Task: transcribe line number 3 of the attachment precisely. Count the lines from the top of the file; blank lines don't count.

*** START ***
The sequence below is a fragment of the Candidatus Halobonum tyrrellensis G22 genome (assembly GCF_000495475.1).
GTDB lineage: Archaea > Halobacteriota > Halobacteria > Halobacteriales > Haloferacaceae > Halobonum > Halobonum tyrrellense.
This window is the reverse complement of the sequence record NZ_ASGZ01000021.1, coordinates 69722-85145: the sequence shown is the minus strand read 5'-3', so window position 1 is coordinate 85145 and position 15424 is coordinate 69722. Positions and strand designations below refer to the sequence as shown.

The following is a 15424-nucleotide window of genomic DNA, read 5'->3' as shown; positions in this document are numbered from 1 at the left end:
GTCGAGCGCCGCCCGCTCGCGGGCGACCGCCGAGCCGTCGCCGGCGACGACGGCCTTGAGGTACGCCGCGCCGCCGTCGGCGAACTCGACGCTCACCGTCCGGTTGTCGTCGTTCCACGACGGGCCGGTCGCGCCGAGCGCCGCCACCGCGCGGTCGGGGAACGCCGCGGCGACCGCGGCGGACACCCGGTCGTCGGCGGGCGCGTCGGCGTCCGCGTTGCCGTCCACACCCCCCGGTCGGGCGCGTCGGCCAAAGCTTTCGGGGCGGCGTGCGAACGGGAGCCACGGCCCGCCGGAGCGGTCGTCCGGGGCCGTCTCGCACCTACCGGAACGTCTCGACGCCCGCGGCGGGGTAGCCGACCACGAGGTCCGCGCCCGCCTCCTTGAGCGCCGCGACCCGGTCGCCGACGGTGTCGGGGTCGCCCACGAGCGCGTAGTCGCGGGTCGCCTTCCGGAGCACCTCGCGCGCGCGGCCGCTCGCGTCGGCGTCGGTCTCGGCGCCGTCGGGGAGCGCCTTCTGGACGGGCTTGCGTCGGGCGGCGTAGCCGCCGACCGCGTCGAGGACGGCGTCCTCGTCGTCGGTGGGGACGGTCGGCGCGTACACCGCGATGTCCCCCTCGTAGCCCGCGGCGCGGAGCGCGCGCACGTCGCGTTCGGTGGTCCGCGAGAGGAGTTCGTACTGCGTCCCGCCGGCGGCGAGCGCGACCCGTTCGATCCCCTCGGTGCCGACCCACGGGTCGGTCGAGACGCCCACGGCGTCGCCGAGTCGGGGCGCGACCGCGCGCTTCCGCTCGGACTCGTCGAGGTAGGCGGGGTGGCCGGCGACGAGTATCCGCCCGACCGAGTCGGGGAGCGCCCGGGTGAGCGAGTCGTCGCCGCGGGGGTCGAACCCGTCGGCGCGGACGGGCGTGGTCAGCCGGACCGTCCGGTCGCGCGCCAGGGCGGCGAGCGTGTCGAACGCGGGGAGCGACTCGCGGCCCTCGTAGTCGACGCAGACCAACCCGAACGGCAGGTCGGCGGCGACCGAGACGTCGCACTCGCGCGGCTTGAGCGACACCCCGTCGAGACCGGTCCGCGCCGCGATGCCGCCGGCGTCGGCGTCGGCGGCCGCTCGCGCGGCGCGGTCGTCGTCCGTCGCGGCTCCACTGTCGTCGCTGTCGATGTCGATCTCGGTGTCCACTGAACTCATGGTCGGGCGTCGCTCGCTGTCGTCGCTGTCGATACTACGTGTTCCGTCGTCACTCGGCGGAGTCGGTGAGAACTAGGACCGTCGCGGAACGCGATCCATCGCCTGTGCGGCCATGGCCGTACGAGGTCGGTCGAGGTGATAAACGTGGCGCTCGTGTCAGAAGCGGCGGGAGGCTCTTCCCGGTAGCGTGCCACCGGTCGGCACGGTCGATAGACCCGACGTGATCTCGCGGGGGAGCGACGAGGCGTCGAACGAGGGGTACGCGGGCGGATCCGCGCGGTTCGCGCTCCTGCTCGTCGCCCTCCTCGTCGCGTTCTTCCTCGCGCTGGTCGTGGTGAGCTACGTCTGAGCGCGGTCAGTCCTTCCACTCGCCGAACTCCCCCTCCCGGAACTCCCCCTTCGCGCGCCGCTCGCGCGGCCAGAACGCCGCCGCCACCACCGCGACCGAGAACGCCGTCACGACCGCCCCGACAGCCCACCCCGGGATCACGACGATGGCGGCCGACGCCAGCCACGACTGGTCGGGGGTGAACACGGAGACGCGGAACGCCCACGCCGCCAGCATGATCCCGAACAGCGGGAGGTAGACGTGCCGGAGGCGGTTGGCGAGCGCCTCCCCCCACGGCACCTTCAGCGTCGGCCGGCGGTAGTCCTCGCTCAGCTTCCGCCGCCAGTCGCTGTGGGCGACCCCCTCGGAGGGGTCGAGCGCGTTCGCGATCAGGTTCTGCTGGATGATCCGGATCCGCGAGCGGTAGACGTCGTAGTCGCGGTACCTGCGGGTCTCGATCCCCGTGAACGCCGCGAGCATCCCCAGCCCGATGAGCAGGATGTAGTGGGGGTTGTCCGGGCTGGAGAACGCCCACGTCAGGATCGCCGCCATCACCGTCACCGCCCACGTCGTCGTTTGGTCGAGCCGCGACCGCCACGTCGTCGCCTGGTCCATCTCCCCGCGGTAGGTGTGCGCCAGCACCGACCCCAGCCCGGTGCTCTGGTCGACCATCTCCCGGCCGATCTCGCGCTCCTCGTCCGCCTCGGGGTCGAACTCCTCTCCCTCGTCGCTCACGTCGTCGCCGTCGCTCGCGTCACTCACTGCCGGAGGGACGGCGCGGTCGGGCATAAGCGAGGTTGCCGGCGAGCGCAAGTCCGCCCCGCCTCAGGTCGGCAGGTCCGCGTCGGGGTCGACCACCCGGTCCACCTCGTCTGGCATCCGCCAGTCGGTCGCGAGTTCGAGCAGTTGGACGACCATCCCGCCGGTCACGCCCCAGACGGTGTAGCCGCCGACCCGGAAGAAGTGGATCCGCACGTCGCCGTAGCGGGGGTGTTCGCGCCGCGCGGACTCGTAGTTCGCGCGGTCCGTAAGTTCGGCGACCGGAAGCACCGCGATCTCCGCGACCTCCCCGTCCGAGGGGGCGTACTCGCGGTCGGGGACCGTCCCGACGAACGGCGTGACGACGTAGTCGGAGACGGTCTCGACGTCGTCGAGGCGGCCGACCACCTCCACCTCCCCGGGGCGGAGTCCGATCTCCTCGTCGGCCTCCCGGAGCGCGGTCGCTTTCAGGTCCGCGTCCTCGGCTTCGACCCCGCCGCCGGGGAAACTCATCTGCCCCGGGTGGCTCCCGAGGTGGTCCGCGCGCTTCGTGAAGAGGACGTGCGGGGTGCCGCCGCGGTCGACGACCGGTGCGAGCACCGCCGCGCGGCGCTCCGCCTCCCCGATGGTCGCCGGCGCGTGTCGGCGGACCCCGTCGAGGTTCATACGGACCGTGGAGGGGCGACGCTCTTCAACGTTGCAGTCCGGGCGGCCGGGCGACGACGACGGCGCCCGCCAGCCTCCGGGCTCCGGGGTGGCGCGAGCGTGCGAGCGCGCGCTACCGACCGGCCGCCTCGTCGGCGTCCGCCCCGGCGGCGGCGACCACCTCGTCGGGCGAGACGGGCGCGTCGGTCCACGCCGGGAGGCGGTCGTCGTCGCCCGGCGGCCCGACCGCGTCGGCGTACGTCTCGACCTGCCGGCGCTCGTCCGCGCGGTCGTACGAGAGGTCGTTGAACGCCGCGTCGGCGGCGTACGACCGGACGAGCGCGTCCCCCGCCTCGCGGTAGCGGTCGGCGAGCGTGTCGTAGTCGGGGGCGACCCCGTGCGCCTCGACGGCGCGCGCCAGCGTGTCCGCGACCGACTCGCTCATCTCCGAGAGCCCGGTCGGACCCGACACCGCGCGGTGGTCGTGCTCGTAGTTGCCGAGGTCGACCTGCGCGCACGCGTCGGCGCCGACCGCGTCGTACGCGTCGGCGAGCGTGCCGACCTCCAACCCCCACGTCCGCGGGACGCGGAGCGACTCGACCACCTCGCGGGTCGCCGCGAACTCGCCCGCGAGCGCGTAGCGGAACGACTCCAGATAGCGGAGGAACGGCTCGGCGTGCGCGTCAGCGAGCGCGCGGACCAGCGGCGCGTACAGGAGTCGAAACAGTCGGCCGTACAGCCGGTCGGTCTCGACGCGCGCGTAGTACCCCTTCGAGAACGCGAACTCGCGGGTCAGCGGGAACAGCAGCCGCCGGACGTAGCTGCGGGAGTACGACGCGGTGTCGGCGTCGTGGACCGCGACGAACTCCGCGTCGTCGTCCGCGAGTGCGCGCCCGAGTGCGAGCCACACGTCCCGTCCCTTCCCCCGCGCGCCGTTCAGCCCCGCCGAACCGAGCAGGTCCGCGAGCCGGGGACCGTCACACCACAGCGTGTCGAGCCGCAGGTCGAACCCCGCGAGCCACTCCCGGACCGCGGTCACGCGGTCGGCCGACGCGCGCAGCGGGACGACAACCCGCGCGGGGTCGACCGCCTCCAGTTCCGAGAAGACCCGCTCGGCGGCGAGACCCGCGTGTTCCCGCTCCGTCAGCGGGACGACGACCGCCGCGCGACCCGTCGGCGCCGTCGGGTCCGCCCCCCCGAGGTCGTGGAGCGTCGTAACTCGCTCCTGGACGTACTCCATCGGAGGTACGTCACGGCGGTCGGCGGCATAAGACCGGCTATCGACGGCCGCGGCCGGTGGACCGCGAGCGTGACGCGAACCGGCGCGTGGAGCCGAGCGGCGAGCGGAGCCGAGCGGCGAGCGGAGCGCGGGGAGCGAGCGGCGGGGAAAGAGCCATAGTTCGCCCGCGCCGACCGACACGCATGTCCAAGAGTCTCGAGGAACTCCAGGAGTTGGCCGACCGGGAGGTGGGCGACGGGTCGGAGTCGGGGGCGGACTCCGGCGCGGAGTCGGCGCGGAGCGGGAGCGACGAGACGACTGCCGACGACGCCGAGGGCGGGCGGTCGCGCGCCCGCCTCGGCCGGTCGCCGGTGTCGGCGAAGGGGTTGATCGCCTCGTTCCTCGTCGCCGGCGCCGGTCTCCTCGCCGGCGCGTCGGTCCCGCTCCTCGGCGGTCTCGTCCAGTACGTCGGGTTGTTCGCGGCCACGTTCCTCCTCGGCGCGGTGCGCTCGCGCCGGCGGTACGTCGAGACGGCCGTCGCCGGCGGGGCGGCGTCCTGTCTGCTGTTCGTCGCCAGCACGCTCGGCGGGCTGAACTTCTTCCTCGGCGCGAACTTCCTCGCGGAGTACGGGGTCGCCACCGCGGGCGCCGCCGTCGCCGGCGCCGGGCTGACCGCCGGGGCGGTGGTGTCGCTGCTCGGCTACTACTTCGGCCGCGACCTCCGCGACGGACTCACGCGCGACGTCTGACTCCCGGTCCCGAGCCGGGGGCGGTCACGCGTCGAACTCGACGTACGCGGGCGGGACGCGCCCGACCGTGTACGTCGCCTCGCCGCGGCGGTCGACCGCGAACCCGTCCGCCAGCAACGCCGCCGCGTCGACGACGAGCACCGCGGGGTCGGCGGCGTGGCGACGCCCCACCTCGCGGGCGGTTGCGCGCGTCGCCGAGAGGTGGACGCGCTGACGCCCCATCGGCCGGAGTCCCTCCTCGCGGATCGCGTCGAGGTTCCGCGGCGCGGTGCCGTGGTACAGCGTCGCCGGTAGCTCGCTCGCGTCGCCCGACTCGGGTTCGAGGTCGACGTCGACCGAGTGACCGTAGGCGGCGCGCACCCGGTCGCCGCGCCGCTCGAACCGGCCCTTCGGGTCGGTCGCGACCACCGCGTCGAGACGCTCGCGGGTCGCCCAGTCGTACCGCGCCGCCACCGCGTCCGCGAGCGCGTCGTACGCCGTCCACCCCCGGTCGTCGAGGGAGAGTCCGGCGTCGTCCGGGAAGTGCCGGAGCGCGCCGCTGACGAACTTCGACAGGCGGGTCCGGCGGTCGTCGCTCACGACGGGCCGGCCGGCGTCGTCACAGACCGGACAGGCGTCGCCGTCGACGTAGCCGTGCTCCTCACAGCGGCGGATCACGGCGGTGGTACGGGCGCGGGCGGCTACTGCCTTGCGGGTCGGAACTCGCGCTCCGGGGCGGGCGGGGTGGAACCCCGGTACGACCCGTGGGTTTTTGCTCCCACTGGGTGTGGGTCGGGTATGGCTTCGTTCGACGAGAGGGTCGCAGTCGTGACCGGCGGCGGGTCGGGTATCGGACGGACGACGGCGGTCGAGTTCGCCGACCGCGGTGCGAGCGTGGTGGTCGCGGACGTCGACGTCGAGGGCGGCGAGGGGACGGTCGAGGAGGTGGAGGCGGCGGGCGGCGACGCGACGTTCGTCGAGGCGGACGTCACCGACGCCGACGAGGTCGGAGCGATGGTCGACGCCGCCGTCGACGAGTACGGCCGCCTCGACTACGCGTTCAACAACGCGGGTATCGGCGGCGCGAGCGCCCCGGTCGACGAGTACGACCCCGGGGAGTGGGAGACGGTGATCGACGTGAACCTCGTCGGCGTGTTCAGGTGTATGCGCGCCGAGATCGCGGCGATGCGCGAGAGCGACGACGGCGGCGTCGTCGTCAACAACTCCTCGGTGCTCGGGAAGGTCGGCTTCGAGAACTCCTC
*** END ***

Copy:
This window is the reverse complement of the sequence record NZ_ASGZ01000021.1, coordinates 69722-85145: the sequence shown is the minus strand read 5'-3', so window position 1 is coordinate 85145 and position 15424 is coordinate 69722. Positions and strand designations below refer to the sequence as shown.